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Your air conditioner worked hard to keep your home comfortable all summer long. During that time, you may have noticed some strange smell coming from the vents  Thanks to ATS, you were able to identify which of these were harmless and which were toxic.

Now that the weather is turning colder, you’re starting your heater again for the first time in months. When you do, don’t be surprised if you’re greeted by a new set of furnace smells.

One of the most common smells is that of something burning. There are different types of burning smells, some of which are harmless, while others could endanger your safety. Learn how to tell the difference so you know when to call a heating technician.

Burning Dust

This odor is very common when turning on the furnace for the first time in the fall. After months of disuse, dust has settled on the heat exchanger, burners, and other heating components. When the burners ignite, the dust burns off, and the odor exits your air vents.

The smell of burning dust should dissipate within a few hours and is no cause for concern. If the odor persists, try changing the air filter.

Electrical Burning Odor

Other burning smells that occur when you turn the heat on are more concerning. An electrical burning odor could indicate an overheated blower motor. Under normal operating conditions, the furnace should shut itself off if it begins to overheat. If there’s something wrong with this safety feature, your furnace may continue to operate even as the motor works overtime and becomes dangerously hot. A clogged air filter is one possible reason for this heater smell, so try replacing it with a clean filter.

Mechanical problems or frayed electrical wiring could also cause an electrical burning odor when turning on the furnace for winter. To prevent endangering your family, turn off the heater and call an HVAC technician for help.

Burning Plastic Odor

The smell of smoldering plastic could mean a foreign object has made its way into the furnace. A child’s toy, whole-house humidifier nozzle, or other plastic object is heating to a very high temperature and giving off fumes, which may or may not be safe to breathe.

Shut off your furnace if you detect a burning plastic heater smell. If you can’t locate the source of the problem in the ductwork or near the furnace, call a furnace technician for help.

Smoky or Oily Smell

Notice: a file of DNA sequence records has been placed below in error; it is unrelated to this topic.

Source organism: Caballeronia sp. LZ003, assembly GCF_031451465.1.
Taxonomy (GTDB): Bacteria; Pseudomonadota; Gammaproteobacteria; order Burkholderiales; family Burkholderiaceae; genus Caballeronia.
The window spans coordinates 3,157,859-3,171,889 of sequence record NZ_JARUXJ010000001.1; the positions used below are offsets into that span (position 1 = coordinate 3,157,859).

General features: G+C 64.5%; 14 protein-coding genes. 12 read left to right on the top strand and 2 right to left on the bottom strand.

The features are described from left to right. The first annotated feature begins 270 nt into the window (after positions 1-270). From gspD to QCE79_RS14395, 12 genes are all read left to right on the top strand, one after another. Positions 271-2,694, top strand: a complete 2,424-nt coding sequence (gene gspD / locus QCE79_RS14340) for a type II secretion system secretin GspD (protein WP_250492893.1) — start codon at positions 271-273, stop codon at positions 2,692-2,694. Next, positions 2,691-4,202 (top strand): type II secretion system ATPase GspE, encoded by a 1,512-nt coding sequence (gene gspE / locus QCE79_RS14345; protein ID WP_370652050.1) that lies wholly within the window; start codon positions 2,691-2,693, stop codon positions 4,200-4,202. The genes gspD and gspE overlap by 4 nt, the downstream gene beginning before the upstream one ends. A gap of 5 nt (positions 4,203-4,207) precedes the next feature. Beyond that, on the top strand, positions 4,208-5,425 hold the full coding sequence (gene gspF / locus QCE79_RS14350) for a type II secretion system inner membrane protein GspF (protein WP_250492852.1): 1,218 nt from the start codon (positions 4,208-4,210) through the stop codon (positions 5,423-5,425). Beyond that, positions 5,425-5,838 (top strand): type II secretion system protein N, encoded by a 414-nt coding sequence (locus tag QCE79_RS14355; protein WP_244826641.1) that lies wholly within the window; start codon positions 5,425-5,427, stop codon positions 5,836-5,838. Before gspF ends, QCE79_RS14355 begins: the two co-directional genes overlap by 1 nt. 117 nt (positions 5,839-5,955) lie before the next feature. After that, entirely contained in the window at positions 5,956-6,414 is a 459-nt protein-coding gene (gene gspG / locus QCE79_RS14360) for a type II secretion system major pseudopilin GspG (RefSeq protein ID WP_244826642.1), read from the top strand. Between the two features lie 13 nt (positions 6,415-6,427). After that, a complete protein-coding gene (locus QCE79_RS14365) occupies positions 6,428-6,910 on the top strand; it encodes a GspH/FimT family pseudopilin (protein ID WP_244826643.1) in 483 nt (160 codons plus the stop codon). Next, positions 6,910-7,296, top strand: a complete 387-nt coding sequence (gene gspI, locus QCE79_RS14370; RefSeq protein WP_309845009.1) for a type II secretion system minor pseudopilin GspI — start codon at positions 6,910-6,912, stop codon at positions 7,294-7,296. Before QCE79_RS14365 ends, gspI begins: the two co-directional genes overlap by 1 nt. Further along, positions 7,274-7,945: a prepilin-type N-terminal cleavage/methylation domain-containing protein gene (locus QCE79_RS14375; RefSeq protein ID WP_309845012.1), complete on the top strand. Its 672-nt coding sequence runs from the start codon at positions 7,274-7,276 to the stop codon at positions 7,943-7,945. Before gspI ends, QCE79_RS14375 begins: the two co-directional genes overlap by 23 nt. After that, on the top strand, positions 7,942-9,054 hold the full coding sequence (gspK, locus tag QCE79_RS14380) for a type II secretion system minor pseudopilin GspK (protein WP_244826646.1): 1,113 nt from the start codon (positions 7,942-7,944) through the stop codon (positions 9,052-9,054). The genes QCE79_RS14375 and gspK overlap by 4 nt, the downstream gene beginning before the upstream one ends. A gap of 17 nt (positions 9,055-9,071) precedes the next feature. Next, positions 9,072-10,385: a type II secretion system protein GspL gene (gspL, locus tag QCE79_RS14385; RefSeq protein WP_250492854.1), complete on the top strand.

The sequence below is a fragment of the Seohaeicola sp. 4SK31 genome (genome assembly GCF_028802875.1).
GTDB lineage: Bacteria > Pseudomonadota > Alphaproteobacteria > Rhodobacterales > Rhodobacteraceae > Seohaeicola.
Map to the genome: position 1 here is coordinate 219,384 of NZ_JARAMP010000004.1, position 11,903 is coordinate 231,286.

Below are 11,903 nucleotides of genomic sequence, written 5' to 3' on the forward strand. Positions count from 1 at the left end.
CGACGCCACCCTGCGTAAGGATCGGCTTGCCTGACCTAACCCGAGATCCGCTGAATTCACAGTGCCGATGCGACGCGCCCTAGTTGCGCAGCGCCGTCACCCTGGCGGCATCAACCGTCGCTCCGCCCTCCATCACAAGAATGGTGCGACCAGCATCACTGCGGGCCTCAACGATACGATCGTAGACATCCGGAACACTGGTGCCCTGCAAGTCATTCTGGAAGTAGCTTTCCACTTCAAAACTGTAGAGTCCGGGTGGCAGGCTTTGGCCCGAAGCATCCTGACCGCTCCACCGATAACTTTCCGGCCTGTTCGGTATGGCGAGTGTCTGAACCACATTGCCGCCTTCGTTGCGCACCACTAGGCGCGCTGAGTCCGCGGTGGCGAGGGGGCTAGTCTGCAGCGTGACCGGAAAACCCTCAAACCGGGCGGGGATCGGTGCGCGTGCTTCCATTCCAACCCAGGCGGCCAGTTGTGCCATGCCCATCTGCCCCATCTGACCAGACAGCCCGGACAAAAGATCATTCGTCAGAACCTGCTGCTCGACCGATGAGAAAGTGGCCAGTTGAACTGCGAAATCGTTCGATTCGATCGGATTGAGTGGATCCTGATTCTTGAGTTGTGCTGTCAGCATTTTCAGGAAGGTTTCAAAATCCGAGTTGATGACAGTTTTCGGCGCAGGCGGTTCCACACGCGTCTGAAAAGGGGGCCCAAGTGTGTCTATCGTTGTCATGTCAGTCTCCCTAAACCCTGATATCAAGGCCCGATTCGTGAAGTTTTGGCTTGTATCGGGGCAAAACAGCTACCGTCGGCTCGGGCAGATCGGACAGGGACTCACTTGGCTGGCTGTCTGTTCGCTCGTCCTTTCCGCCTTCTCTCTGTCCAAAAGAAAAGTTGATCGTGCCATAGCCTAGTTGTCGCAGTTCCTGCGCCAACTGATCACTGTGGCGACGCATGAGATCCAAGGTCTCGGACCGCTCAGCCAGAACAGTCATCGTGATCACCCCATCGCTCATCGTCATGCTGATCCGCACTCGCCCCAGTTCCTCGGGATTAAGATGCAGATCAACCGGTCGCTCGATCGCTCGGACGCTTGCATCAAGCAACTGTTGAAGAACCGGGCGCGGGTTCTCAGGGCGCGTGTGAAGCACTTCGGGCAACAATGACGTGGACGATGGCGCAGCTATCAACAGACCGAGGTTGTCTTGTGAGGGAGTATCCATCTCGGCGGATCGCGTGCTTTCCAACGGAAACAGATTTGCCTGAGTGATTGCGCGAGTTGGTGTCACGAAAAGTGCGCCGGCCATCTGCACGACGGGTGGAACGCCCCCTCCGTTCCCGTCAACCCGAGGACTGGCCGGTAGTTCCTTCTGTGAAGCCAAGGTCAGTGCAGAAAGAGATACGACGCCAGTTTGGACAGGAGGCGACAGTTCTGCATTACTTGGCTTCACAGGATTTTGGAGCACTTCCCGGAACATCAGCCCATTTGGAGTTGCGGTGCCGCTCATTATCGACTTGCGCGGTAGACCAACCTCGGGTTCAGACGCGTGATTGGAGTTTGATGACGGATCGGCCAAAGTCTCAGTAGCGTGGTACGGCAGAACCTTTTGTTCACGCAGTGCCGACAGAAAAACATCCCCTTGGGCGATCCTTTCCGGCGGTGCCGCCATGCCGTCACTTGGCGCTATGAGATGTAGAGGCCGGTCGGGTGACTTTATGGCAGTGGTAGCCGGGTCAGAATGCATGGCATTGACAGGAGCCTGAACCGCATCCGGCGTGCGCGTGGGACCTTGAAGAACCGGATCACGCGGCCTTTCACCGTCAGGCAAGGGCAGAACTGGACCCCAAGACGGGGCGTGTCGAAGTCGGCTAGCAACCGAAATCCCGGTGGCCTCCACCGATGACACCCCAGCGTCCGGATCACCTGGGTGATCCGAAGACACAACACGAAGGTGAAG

You are most likely to encounter this heater smell if you have an oil furnace. It’s not a good sign if you can smell the oil your furnace uses to heat your home.

First, turn off the heater and change the oil filter. If the smell persists, call an HVAC professional to diagnose and fix the problem.

Gunpowder Smell

Similar to a burning odor, a distinctive gunpowder-like aroma could result from a fried circuit board or fan motor. It’s not a good idea to continue running your furnace if it emits this smell. Instead, call a professional to perform an emergency inspection before turning the heater back on.

To summarize, a burning dust smell that lasts no longer than a few hours and doesn’t return later in the season is nothing to worry about. All other types of burning heater smells are potentially dangerous and demand inspection from a qualified heating technician.

If you’re concerned about why it smells when you turn the heat on, contact Air Temperature Specialists today. If your situation sounds hazardous, we’ll send a technician to your door ASAP to perform an emergency service repair.

ATS - 951-894-6830

There Have Been Major Advancements in New Thermostats

Most Americans are quick to invest in the latest smartphone technology, yet drag their feet in other arenas, such as smart thermostats, much to their detriment. More than simply an app-driven way to control temperatures, new thermostat technology offers an array of advantages…

The Wave of the Future

Smart thermostats may soon become the only option when an old thermostat bites the dust and it’s time for an upgrade. Like their predecessors, programmable thermostats, a smart programmable thermostat with WiFi can allow you to create a schedule to adjust temperatures, saving you the expense of heating and cooling an empty home. Unlike their predecessors, however, easily installed thermostat apps offer the convenience to do this remotely from a smartphone or tablet, anytime, anywhere. And that’s not all. In addition to saving you 10-20% on heating and cooling bills annually, enough to quickly recoup a thermostat investment, these high tech thermostats can help your family reduce its environmental impact, boosting efficiency via energy usage data and relevant operational tips.

What New Technology is Popping Up in 2017’s Top Thermostat Models?

As technology rockets forward, advancements and added features showcase how today’s smart thermostats outshine their predecessors….

A Smart Future

As smart home technology continues to achieve new heights, look to additional voice-operable thermostat functionality to enter the market, without the need for AI-assistance through Alexa, Siri and others. As technology evolves to encompass more centralized, secure networks, some may even leave the Bluetooth/WiFi arena to better address security concerns. Systems feedback advancements could also safeguard your system, albeit from an operational standpoint, alerting you to potentially costly maintenance and repair issues before they occur. Future GPS technology advancement and integration, with thermostat and other smart home applications offering the capacity to prepare for you as near, is also expected, helping you achieve new levels of comfort and energy savings with ease.